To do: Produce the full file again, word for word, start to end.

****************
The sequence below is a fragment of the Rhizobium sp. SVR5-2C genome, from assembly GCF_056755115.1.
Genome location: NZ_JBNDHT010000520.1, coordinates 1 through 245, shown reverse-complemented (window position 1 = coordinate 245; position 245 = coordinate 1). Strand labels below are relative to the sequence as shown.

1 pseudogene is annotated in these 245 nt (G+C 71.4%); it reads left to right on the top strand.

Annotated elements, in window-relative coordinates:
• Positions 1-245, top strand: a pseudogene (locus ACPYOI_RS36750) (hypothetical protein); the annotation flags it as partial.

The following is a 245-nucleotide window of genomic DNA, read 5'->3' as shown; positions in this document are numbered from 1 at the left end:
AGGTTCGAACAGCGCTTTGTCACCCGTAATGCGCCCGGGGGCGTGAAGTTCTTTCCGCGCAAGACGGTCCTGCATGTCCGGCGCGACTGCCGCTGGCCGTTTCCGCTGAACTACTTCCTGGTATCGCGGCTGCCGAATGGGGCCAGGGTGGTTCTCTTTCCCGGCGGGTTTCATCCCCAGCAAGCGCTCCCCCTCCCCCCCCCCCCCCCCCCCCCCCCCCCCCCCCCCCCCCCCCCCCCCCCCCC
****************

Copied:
The sequence below is a fragment of the Rhizobium sp. SVR5-2C genome, from assembly GCF_056755115.1.
Genome location: NZ_JBNDHT010000520.1, coordinates 1 through 245, shown reverse-complemented (window position 1 = coordinate 245; position 245 = coordinate 1). Strand labels below are relative to the sequence as shown.

1 pseudogene is annotated in these 245 nt (G+C 71.4%); it reads left to right on the top strand.

Annotated elements, in window-relative coordinates:
• Positions 1-245, top strand: a pseudogene (locus ACPYOI_RS36750) (hypothetical protein); the annotation flags it as partial.

The following is a 245-nucleotide window of genomic DNA, read 5'->3' as shown; positions in this document are numbered from 1 at the left end:
AGGTTCGAACAGCGCTTTGTCACCCGTAATGCGCCCGGGGGCGTGAAGTTCTTTCCGCGCAAGACGGTCCTGCATGTCCGGCGCGACTGCCGCTGGCCGTTTCCGCTGAACTACTTCCTGGTATCGCGGCTGCCGAATGGGGCCAGGGTGGTTCTCTTTCCCGGCGGGTTTCATCCCCAGCAAGCGCTCCCCCTCCCCCCCCCCCCCCCCCCCCCCCCCCCCCCCCCCCCCCCCCCCCCCCCCCC